What is an unfair dismissal?
Unfair dismissal is where:
- A person has been dismissed;
- The dismissal was harsh, unjust or unreasonable; and
- The dismissal was not consistent with the Small Business Fair Dismissal Code (for businesses that has less than 15 employees); and
- The dismissal was not a case of genuine redundancy
What are the employer’s rights?
Employers must understand the process and procedure for bringing employment to an end. The issue to avoid here is whether the employer’s act can be classified as unfair dismissal.
Employment can end for various reasons, including:
- Poor performance
- Dangerous behaviour
- Refusing to follow instructions
Depending on the size of the business, the employer must follow rules of dismissal and notice period, plus make final payouts (where applicable) to avoid any costly procedure being brought against an employer.
What are the employee’s rights?
Termination of employment is a right of the employer. However, there may be circumstances where the employer fails to follow the necessary steps and procedures to terminate. This can result in the employee taking action against the employer.
It is the right of an employee to make an application to remedy the unfair dismissal. It is recommended that the employee seek to resolve any issue with the termination of employment with the employer directly, with legal advice.
Sometimes, these conversations do not resolve the issues. In this case, employees should seek legal advice before deciding which application to make with the Fair Work Commission. As a starting point, an employee should look to the Fair Work Ombudsman for information.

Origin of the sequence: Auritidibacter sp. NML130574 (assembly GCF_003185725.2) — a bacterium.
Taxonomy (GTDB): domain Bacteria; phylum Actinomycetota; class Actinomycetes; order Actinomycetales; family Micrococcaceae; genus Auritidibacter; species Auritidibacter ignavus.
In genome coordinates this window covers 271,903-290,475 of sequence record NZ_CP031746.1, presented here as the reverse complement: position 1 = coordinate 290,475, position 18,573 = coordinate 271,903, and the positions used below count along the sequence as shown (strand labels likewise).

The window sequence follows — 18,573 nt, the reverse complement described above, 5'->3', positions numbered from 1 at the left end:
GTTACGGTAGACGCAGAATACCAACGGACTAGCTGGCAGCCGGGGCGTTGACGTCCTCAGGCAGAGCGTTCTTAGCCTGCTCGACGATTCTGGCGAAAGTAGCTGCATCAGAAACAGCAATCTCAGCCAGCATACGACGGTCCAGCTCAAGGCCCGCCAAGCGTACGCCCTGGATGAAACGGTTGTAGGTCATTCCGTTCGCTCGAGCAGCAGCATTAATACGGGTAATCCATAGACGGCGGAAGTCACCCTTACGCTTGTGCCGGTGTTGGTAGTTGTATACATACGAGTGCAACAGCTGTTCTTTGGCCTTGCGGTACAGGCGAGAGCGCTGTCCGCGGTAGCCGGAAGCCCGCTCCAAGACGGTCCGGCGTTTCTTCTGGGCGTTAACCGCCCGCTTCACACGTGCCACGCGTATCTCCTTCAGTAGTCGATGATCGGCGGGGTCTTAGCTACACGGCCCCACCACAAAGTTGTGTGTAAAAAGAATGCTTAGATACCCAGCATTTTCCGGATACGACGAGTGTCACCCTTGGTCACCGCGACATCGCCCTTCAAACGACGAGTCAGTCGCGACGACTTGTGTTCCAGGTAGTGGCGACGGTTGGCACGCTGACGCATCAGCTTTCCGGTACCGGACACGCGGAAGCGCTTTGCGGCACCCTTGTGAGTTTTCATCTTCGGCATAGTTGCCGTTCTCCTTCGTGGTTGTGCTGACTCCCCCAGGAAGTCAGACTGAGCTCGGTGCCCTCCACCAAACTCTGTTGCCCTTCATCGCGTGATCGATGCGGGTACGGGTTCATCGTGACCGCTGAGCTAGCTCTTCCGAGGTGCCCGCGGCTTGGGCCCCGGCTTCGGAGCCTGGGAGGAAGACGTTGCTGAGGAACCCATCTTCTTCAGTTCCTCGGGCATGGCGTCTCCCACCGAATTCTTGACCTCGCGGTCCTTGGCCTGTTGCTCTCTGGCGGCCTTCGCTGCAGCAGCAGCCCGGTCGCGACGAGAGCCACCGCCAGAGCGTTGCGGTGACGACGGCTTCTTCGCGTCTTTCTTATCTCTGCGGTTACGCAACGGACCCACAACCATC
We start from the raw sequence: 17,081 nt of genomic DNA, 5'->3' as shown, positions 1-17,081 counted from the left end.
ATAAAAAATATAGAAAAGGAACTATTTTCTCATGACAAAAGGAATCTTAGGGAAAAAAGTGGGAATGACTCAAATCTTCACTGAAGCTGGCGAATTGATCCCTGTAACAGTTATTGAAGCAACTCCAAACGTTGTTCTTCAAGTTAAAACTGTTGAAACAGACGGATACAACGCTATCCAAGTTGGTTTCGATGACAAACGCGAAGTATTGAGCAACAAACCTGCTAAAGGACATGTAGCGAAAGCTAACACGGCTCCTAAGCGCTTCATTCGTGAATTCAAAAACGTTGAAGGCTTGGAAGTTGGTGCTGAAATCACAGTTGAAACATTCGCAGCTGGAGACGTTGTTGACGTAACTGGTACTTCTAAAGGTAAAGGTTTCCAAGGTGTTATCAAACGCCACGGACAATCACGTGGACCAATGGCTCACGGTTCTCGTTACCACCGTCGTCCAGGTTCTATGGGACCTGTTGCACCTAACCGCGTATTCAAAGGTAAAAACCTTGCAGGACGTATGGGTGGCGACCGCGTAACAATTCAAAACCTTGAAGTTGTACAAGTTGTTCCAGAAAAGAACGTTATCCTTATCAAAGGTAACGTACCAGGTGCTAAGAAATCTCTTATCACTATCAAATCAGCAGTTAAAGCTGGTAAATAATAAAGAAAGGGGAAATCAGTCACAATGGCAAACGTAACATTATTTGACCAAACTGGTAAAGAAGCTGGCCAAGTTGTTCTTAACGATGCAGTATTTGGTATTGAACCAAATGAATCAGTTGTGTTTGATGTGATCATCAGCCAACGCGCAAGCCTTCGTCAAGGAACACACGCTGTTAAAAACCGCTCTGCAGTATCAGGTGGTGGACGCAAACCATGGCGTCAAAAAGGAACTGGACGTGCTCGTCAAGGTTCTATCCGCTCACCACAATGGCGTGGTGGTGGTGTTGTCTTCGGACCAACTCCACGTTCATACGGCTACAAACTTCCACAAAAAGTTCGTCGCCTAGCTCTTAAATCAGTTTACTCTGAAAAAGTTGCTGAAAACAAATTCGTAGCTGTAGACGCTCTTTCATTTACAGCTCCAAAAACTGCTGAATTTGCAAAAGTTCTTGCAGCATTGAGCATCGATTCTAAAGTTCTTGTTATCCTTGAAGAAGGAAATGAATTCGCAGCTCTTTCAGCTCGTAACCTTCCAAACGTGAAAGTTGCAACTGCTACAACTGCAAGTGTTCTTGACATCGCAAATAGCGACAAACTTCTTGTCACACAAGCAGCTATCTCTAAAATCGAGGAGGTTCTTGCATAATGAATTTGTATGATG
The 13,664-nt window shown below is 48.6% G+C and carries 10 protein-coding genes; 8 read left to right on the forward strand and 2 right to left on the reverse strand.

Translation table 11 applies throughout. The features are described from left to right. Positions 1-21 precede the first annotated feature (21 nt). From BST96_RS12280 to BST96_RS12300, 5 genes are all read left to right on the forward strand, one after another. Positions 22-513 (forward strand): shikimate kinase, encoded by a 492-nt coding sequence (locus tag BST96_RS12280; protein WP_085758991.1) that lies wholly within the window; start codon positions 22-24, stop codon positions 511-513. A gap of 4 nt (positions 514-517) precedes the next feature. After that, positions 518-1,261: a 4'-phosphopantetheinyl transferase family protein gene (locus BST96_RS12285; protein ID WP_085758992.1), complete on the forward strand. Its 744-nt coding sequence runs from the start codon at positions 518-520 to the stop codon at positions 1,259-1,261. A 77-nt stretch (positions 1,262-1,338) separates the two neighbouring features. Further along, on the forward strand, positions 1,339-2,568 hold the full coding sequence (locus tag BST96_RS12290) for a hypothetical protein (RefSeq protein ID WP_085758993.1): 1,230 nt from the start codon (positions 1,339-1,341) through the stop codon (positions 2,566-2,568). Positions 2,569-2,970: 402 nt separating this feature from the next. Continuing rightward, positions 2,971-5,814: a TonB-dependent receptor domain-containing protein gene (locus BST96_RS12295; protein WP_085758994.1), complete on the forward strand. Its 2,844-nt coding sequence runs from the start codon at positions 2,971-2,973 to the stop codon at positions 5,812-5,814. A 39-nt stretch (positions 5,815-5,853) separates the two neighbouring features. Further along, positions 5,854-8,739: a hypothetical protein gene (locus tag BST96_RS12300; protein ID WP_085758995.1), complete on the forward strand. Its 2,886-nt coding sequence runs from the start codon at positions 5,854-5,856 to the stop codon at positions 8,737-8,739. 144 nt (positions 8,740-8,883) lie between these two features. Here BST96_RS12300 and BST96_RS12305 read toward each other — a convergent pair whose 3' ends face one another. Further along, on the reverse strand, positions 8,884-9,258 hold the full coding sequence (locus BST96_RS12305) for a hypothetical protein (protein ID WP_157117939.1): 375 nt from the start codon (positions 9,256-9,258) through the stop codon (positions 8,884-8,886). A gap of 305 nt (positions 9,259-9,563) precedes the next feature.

What to do if you have been unfairly dismissed?
If you have satisfied the eligibility requirement for an unfair dismissal claim, you can apply with the Fair Work Commission for remedy.
Note that an application must be made within 21 days of the dismissal. If you miss this deadline, you may be considered ‘out of time’ unless it is extended under exceptional circumstances by the Commission.
What happens if I am dismissed during probation- can it still give rise to an unfair dismissal claim?
Probation usually commences at the start of your new employment. The purpose of the probation period is to allow the employer and employee to check whether the employee is suitable for the role they have been hired to do.
If an employee is unsuitable for the position they were hired to do, the employer may end the employment by giving notice to the employee. However, the employer must have reasonable grounds to terminate the employment to avoid an unfair dismissal claim.